I was also a co-organizer for the Nikkei Abolition Study group—which I hope will be revamped!, organize for Black reparations with Tsuru for Solidarity, and recently have been begun building the National Nikkei Reparations Coalition—working with partners across the nation (like Nikkei Progressives, NCRR, JACL, and hopefully more orgs to come) to mobilize the Nikkei community to advocate for creating a pathway for Black reparations now.

Additionally, a huge desire of mine is to build community with other Black-Nikkeis. In late 2020, Regina Boone and I organized a gathering of Black-Nikkei to meet and share “virtual” space. We were joined by at least a dozen others, and spent a couple hours telling our stories. Regina and our other Black-Nikkei siblings, Aerica Shimizu Banks and Anthony Brown, decided to call ourselves the Black-Nikkei Collective. Over the next few years, my dream would be to continue to grow this space for us—to exhale and be together. 

Description: Emily Akpan, Regina Boone and Aerica Shimizu Banks gather to be in community and discuss building Black-Nikkei spaces. December 2020 via Zoom. (Photo courtesy of Emily Akpan)

TN: Can you talk about the path to your activism?—how you came to it, any particular inspirations, challenges, obstacles, rewards?

EA: I came into activism by showing up and making time for relational meetings. A few years ago I knew nothing about the present NYC Nikkei organizing community, despite growing up in NYC. But once I found out, I kept being physically or virtually present, dependable, and offered to help. I also am always open to chatting with folks who share a vision for strengthened community and collective liberation. These conversations are where we can dream, get excited, and recharge when things feel lost or exhausting. Building trust and mutual, non-transactional relationships is an important pillar of organizing for me if I’m going to be doing this for decades to come.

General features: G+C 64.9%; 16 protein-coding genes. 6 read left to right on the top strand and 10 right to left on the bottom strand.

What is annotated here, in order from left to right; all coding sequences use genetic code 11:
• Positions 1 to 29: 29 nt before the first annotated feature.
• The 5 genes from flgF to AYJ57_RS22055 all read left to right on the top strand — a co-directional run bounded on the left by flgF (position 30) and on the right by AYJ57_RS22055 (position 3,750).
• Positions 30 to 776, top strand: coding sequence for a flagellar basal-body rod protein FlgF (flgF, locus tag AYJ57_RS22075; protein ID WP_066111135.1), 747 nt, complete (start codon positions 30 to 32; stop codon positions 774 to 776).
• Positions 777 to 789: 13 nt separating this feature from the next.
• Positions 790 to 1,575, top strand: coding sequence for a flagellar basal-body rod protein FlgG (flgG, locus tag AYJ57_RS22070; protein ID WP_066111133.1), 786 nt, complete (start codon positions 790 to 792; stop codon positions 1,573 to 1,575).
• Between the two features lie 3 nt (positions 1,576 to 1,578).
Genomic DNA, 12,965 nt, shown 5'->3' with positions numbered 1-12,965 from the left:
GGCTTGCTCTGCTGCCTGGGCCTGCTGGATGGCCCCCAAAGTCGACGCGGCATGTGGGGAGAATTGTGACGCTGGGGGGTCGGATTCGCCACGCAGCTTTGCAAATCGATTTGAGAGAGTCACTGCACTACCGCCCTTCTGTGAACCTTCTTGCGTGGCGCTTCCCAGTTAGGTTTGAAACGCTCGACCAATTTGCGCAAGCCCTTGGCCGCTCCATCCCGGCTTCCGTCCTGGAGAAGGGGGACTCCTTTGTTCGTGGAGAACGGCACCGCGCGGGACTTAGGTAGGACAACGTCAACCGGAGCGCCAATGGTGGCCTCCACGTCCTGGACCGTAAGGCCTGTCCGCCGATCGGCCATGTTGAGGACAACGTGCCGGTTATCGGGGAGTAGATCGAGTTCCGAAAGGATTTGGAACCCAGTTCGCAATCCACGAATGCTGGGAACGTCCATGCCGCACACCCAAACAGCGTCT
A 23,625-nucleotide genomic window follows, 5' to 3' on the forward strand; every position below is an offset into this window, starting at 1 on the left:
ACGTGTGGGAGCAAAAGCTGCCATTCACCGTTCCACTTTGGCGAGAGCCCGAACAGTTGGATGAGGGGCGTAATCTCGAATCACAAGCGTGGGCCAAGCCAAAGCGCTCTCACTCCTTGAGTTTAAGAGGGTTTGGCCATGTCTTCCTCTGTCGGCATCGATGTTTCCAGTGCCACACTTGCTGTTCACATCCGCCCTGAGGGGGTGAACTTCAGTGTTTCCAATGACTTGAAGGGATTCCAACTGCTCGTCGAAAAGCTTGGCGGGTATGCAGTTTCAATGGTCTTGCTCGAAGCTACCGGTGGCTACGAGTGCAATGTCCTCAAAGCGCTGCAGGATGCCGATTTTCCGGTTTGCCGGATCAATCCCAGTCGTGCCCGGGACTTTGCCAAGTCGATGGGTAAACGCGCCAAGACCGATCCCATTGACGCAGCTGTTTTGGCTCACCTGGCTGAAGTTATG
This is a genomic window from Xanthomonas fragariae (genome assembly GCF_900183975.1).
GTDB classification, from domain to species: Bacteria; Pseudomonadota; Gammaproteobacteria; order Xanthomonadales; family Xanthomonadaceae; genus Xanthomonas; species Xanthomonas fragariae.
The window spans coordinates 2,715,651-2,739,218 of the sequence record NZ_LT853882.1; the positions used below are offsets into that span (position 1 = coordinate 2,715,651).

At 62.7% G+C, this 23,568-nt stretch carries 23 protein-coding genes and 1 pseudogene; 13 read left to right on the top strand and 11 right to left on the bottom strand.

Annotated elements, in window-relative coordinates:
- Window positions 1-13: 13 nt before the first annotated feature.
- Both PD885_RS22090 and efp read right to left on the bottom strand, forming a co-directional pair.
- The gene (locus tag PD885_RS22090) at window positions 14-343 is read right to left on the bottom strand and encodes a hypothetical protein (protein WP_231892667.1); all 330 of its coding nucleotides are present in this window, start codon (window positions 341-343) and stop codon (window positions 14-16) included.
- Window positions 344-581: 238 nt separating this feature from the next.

Additionally, I find this work is most fulfilling when you know who you are working alongside, and build strong enough relationships to withstand the hard parts of organizing. There are so many opportunities for the generational trauma of perfectionism, silence and fracturing in Japanese American spaces to come up. I want to get to a place organizing with our community where we can be upfront and honest with each other, and that conflict means we care—that accountability helps fuel our collective growth. 

TN: My two teen daughters are biracial and working through their own identity development. As a biracial Yonsei, who or what has been most helpful in developing your sense of identity?

EA: Talking with folks who share my experience as a Black-Nikkei has been extremely validating. I’ve been lucky to have conversations where I can be vulnerable about my experiences and process with folks who can directly empathize. I want to be in spaces where we uplift, comfort and challenge each other. 

As a biracial person, it’s important to accept and love yourself for you are at your core (are you a kind person? Are you being authentic to yourself? etc). But it’s also important that we take the time to learn what our mixed identity means across spaces and contexts. For example, I’ve spent a lot of time listening to Black women through conversations, videos, writings etc., who are not mixed and/or light-skinned, talk about the harm mixed-race Black women can cause. I then take this information, and make sure that I self-examine and hold myself accountable. 

It’s the same work that I am sure mixed-race Nikkei and white folks have to do as well. I hope that they have conversations with each other, laugh, cry and bond over shared experiences, process their identity together, discuss the power their proximity to whiteness holds, and ensure they are unlearning and not upholding white-Nikkei as the default in our community.

 

© 2022 Tamiko Nimura

activist biracial Black-Nikkei DOR Emily Akpan mixed New York Tsuru for Solidarity

Sobre esta série

Esta série mensal apresenta entrevistas com jovens nikkeis do mundo todo, com 30 anos ou menos, que estão ajudando a moldar e construir o futuro das comunidades nikkeis ou fazendo um trabalho inovador e criativo, compartilhando e explorando a história, cultura e identidade nikkeis.

Design do logotipo: Alison Skilbred